Carlos Trujillo and his then-nine-year-old daughter flew with Laurie and Jason Holt to Miami to meet Nathalia and take her home to Utah.

“My daughter could speak both languages. My daughter had, you know, knowledge of what we’d been working [on], and she knew what we were doing,” Trujillo said.

He hoped having someone closer to her own age who could speak her language would ease Nathalia’s transition. As it turned out, what Nathalia was actually worried about was that her new grandparents would not like her.

“The immigration officials — the cops would come out, and they’d talk to us, and they’d go back in. They’d come out and talk to us and they’d go back in. They would come out and say that she’s crying. She’s so scared. She was telling them, you know, ‘What if my grandma and grandpa don’t like me?’ So that was pretty heart-wrenching, right there,” Jason Holt remembered later.

When she finally emerged, though, she was enveloped in one of Laurie Holt’s famous Mama Bear hugs.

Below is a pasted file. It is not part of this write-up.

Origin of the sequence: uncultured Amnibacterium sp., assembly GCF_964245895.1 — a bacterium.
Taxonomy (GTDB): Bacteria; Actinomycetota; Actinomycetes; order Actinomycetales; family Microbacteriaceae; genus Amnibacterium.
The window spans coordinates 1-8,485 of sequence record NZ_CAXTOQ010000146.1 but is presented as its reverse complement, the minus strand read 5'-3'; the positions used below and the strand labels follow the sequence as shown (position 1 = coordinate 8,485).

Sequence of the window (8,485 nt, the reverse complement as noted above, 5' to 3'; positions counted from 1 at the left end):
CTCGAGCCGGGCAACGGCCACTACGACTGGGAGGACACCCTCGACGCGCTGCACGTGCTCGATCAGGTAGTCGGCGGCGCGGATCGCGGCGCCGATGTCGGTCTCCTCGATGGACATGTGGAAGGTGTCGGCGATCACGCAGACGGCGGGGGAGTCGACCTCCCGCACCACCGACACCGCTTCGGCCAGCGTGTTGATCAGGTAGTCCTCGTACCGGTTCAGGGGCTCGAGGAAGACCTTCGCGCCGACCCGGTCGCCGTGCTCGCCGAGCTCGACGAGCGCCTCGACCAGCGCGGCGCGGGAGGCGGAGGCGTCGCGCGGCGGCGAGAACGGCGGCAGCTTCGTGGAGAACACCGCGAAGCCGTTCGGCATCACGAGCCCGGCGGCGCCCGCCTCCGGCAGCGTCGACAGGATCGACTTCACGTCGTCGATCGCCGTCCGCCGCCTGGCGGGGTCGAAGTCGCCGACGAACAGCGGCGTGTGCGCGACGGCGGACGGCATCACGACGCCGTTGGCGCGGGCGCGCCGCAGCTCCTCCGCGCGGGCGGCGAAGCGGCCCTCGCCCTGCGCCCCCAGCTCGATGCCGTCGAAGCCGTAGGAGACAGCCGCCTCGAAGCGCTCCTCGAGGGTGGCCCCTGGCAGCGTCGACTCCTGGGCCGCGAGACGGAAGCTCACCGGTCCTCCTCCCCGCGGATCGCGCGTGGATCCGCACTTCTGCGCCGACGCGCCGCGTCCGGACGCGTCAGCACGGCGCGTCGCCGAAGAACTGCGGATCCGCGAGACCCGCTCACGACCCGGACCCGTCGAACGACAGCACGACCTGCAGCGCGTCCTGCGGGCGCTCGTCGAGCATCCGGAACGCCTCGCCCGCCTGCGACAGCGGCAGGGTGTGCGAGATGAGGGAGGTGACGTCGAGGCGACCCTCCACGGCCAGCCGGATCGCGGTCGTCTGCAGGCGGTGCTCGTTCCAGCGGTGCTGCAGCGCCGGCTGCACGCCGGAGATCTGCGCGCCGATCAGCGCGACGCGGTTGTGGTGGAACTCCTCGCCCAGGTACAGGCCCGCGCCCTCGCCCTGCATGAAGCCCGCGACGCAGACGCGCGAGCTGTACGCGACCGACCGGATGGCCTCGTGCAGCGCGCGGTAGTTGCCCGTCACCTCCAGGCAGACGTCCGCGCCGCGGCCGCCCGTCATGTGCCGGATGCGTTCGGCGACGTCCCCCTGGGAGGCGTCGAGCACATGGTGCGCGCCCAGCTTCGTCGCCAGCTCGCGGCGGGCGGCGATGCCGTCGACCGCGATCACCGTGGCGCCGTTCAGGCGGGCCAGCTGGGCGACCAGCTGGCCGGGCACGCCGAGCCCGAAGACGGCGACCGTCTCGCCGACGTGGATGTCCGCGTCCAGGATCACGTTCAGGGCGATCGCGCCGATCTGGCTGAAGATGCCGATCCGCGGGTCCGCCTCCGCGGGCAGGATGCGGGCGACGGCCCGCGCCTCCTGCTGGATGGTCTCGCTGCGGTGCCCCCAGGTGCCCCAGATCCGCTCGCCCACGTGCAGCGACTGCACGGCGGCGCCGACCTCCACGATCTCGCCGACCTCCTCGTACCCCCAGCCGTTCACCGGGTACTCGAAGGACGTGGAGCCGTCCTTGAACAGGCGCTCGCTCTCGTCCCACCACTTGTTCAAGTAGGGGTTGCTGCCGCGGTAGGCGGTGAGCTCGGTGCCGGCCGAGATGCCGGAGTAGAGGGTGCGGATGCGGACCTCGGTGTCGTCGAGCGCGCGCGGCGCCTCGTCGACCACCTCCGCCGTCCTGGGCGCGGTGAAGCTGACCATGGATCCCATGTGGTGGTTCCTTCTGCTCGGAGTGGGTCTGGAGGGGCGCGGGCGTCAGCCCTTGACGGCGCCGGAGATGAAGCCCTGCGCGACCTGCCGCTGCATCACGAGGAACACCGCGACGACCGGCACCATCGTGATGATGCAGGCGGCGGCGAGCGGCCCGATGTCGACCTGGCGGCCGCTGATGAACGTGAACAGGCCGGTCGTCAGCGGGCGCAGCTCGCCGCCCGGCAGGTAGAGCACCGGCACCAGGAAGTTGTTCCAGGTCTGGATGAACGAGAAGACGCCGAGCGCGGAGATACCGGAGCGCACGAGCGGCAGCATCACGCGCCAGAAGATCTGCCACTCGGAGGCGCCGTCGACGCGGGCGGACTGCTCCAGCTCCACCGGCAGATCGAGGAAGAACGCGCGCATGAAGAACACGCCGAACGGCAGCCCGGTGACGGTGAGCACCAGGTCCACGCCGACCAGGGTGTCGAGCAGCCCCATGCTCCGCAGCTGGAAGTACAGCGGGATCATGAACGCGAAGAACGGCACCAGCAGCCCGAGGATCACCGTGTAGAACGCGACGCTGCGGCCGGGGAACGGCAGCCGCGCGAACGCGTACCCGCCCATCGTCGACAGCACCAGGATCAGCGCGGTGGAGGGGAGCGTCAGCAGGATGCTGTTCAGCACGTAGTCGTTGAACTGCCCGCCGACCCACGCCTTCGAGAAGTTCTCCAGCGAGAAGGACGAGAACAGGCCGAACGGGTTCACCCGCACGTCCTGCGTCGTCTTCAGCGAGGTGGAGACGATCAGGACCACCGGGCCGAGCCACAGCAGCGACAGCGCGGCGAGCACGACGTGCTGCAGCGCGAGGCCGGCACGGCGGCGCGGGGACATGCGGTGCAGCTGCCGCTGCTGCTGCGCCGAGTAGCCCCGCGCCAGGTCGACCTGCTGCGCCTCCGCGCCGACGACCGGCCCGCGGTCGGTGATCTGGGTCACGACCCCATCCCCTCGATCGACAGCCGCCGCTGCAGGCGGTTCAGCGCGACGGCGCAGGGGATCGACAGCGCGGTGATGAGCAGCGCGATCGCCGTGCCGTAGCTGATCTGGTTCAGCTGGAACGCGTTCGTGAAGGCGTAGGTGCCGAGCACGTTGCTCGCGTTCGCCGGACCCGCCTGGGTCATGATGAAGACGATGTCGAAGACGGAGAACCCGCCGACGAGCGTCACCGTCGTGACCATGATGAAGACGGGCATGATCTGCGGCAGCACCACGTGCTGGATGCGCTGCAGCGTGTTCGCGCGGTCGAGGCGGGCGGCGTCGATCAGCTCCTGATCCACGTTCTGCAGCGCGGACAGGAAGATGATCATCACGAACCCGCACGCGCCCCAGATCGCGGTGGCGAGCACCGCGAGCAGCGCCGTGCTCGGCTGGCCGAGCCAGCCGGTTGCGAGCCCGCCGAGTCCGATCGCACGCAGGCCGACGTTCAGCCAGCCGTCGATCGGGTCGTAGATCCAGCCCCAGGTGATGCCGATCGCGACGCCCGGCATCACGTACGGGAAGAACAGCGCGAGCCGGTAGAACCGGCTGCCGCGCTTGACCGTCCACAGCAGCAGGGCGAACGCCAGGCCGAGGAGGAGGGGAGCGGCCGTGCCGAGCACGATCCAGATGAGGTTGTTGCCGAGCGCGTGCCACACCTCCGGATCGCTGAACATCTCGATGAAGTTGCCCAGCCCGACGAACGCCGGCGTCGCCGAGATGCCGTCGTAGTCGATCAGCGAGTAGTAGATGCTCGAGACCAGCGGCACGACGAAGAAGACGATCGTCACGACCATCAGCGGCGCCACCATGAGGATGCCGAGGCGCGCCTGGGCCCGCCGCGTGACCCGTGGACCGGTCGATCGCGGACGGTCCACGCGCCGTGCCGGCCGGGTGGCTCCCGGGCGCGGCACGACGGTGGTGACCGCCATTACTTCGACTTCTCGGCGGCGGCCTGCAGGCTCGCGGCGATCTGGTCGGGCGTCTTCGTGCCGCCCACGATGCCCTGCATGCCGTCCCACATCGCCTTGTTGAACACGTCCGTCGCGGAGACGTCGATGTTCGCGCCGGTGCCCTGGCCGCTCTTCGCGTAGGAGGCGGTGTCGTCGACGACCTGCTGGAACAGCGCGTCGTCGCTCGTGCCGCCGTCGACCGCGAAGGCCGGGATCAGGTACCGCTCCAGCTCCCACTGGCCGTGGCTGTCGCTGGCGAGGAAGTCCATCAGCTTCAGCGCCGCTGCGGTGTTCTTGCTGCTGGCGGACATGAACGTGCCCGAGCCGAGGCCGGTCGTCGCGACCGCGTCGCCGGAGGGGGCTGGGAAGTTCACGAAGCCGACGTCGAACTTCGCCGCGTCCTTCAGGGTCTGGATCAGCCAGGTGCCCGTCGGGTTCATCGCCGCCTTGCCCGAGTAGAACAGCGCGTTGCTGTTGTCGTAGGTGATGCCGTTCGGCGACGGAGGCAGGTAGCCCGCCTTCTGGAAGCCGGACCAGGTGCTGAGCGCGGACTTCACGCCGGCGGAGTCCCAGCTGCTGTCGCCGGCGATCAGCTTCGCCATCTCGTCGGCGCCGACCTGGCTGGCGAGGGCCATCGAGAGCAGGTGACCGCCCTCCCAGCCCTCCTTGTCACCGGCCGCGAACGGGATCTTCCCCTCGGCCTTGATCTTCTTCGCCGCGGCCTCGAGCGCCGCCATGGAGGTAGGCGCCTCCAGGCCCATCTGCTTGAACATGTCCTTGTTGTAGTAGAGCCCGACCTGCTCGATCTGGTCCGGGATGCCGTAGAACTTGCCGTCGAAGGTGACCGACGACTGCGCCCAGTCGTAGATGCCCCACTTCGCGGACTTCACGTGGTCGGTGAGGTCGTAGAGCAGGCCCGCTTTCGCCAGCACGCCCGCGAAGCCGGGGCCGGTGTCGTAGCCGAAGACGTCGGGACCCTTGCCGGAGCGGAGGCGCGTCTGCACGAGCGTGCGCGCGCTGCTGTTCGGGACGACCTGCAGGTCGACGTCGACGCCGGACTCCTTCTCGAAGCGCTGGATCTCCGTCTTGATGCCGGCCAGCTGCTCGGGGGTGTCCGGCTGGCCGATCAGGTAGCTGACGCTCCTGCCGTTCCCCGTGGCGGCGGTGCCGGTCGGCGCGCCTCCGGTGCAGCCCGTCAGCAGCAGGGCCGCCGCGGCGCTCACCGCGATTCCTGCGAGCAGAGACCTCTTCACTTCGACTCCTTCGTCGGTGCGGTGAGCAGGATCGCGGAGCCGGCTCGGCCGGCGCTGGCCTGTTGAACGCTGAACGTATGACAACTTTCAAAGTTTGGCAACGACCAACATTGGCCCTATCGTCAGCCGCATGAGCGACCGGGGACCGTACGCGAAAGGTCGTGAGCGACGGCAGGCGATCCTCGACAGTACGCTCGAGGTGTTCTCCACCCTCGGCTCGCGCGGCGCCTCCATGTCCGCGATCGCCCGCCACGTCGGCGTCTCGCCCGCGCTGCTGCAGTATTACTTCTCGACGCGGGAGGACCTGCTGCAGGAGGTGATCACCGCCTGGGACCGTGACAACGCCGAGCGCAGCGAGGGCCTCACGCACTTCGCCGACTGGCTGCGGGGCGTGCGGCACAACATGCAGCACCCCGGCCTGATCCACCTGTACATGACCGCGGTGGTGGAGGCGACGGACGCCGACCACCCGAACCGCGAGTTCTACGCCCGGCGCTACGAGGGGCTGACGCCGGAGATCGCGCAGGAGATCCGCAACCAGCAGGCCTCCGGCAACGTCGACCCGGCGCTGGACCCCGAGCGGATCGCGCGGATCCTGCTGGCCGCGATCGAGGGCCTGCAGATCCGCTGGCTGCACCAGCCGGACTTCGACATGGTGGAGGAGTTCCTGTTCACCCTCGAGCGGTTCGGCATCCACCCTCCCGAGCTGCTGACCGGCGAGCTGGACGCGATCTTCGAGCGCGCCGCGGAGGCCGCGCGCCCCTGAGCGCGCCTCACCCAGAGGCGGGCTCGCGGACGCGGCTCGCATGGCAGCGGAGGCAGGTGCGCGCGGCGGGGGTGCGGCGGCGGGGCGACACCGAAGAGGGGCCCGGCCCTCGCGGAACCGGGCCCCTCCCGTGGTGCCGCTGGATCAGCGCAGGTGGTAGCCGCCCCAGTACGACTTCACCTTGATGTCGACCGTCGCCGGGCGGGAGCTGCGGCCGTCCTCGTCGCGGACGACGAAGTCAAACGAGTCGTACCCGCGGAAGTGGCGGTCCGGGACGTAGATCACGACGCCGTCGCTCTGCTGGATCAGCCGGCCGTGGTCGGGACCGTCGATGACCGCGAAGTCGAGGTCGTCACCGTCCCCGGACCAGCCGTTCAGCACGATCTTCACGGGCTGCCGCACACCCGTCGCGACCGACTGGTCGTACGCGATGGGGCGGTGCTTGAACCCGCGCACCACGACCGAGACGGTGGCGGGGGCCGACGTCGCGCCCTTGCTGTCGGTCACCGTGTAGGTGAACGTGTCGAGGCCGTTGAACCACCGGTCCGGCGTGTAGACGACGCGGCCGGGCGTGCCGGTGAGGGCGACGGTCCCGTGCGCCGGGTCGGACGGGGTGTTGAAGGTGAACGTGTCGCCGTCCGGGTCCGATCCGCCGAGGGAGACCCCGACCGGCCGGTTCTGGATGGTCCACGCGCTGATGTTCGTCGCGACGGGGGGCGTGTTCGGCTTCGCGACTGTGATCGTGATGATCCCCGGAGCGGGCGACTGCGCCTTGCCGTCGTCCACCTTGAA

“It was good,” Jason Holt said. “I think she knew that she was loved. And it helped a lot that Carlos had taken his daughter, because it was like she had a friend that could speak Spanish.”

What about Marian?

Marian, Thamy Holt’s older daughter, would wait several more months before she would be reunited with her sister, mother, and stepfather. Thamy understood that Marian’s father had some concerns.

“I wanted to convince him to send Marian with Nathalia. And he always said, ‘No. When you leave, I will let her go,’” Thamy Holt said.

She told him Marian would have a better life with Jason and Laurie Holt in the United States than they could provide in Venezuela.

“[He told me], ‘I don’t care. It’s better that she’s with me because I’m her dad than with people she doesn’t know,’” she said.

When Thamy Holt was released from prison, he promised, he would let Marian go to the United States with her.

According to Thamy Holt, she did not know for sure that he would keep that promise until she was waiting to get on the plane to come to the United States herself, in May 2018. As she waited, she saw Marian’s father drive up with her.

Hope In Darkness releases new episodes weekly on Wednesdays. Subscribe free on Apple Podcasts, Google Play or wherever you listen to podcasts.